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Allergic Reactions: What’s Normal, What’s Not

Allergy Symptoms: What's Normal

Childhood allergies are common and usually not life-threatening. But sometimes a child can have what’s known as anaphylaxis, a severe allergic reaction that needs immediate medical treatment.

As a parent of a child with allergies, you need to learn the difference between symptoms of mild allergic reactions and an anaphylactic reaction. And you should know what to do if your child has an anaphylactic reaction.

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Kids with mild allergies (like seasonal allergies) will usually have these symptoms:

  • Watery, runny eyes
  • Runny nose
  • Sneezing
  • Nasal congestion
  • An itchy rash or hives

These symptoms usually aren't a danger. But stay on the lookout for more serious allergy symptoms (see below), especially in kids who have a history of asthma and severe allergic reactions.

Anaphylaxis Symptoms

Most anaphylactic reactions have symptoms from two or more areas of the body. 

  • Lungs:
    • Trouble breathing or noisy breathing
    • Coughing, wheezing
    • Sneezing
    • Congestion
    • Tightness in the lungs
    • Hoarseness
  • Heart and Blood Vessels
    • Chest pain
    • Low blood pressure
    • Weak, rapid pulse
    • Dizziness, fainting
  • Skin
    • Pale or flushed skin
    • Hives or welts
    • Itchy skin
    • Sweating
  • Mouth
    • Swelling of the throat, face, lips, or tongue
  • Stomach and Digestion
    • Abdominal pain
    • Nausea, vomiting
    • Diarrhea

 

What Causes Anaphylaxis?

In anaphylaxis, a child has a severe reaction to an allergy trigger. Many cases are caused by food allergies or insect stings.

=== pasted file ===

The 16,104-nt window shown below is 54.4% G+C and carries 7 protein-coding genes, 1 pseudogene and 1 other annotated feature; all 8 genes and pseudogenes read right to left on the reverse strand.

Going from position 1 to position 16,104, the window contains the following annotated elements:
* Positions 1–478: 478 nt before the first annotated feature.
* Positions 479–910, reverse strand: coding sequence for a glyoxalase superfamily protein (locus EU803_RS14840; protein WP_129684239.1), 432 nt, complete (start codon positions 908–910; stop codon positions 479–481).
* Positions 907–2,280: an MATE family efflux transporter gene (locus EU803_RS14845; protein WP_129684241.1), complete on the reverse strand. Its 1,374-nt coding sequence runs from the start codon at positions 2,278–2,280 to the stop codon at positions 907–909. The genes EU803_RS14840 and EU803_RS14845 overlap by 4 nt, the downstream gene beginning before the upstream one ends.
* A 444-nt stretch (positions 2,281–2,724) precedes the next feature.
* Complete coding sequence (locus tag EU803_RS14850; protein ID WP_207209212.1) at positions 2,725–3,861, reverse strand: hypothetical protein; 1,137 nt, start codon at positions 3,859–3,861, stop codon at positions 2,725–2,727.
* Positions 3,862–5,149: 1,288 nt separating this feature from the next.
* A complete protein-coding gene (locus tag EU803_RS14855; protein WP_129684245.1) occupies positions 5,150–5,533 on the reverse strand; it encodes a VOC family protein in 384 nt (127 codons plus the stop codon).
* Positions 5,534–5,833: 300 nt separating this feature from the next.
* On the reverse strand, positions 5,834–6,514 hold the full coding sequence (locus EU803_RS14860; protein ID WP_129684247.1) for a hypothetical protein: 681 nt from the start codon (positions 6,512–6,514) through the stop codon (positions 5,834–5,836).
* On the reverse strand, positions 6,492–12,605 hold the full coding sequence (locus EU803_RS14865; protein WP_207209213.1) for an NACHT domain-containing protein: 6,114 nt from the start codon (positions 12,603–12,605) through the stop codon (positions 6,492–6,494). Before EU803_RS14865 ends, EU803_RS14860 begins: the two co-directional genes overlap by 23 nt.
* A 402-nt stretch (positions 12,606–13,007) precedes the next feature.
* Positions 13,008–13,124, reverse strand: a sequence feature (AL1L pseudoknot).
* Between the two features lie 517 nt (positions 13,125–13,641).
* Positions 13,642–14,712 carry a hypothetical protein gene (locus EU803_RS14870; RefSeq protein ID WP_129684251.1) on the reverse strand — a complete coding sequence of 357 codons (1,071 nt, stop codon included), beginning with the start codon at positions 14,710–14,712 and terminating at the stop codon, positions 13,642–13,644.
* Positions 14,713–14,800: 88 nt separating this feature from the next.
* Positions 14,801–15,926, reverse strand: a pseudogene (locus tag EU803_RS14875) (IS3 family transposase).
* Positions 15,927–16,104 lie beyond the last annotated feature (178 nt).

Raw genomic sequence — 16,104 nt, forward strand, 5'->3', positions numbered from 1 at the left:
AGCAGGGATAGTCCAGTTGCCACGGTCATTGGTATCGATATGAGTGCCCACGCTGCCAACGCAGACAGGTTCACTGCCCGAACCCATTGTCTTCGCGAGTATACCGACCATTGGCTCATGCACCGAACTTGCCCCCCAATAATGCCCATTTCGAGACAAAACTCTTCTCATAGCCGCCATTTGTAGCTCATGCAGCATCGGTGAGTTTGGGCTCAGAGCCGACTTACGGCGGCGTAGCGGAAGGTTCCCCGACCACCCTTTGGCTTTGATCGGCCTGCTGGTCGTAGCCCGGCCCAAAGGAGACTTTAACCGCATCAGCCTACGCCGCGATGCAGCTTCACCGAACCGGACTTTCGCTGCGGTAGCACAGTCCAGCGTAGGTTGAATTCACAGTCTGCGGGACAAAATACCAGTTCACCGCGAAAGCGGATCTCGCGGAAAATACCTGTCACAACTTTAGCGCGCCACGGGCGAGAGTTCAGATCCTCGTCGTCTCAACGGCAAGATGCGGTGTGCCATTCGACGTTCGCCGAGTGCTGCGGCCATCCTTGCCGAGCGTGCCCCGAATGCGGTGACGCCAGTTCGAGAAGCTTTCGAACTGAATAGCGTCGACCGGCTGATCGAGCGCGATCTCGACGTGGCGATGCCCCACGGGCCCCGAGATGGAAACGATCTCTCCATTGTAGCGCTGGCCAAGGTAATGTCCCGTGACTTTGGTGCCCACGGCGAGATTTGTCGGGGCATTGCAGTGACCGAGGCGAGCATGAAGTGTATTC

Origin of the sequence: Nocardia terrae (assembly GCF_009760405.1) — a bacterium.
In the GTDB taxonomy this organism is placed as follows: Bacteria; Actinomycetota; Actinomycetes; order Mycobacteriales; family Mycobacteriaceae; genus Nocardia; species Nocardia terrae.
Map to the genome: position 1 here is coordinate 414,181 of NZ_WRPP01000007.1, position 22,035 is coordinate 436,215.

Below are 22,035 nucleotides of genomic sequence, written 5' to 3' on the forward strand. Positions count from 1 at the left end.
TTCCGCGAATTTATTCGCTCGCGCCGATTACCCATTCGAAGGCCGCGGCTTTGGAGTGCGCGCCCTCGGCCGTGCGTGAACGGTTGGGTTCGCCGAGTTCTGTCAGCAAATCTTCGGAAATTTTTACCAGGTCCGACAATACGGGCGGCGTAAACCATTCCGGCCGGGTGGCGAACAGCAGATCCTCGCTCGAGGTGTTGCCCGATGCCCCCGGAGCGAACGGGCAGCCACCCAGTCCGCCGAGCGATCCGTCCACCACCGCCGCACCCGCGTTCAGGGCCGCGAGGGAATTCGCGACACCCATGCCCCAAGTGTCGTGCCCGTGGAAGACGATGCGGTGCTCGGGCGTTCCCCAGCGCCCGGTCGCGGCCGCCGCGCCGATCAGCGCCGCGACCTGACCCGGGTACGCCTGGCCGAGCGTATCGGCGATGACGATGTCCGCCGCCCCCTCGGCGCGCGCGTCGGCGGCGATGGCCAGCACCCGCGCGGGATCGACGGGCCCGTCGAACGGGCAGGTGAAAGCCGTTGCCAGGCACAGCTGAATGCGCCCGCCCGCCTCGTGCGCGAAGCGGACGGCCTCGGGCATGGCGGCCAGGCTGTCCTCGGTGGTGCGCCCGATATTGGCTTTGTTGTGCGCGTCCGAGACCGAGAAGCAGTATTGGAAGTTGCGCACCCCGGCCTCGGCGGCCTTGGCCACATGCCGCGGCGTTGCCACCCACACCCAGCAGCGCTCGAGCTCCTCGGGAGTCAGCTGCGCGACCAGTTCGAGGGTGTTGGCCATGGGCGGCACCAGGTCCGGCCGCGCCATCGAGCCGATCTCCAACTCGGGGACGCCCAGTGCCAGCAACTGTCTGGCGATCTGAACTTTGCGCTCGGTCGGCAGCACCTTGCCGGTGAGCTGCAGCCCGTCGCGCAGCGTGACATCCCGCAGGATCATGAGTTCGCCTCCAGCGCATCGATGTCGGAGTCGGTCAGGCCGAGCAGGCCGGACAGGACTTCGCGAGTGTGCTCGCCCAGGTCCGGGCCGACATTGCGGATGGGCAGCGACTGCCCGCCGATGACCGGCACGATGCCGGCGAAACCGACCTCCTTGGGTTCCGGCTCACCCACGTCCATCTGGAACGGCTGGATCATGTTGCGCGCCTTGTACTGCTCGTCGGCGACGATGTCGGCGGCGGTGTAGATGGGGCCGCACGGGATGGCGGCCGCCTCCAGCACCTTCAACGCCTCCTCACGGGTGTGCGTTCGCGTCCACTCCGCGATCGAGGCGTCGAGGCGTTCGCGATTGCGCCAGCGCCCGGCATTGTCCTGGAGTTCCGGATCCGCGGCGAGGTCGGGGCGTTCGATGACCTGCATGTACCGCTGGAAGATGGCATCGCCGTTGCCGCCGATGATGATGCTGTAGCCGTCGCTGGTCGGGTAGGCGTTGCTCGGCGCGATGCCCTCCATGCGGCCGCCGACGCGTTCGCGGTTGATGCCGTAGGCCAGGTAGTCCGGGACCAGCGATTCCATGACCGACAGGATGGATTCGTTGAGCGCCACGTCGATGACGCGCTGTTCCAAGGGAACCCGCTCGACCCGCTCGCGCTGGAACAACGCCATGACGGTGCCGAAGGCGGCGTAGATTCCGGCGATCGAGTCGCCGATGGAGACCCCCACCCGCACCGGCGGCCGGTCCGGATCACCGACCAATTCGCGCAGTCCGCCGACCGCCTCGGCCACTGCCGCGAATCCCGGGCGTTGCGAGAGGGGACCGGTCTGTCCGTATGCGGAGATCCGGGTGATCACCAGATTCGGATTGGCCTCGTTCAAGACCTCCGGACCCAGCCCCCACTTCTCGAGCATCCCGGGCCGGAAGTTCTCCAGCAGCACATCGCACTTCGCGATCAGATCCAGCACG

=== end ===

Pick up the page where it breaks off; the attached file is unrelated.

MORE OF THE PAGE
Their airways narrow and their throat swells, which can block breathing. Their blood vessels widen, making their blood pressure fall, sometimes to dangerous levels.

Anaphylactic reactions usually happen fast. Symptoms often get the most severe within three to 30 minutes of exposure to the allergy trigger. Quicker reactions are usually more severe.

Be Prepared

A child who has had a severe allergic reaction should carry an emergency kit that includes an epinephrine auto-injector.

You should know how to use the pen. So should your child's teacher. Your child may also be old enough to use it on herself. Ask her doctor if she’s ready for that.

As soon as possible after the allergic reaction starts, give the child at least one shot of the drug. She may need more than one.

The injection isn’t a cure. It won’t stop a severe allergic reaction. Even if your child seems OK, emergency medical care is a must.

Restock any items you use from the emergency kit so it's ready at all times. Like all drugs, epinephrine does have an expiration date, so check the dates on each pen.

WebMD Medical Reference

Reviewed by Luqman Seidu, MD on December 22, 2014

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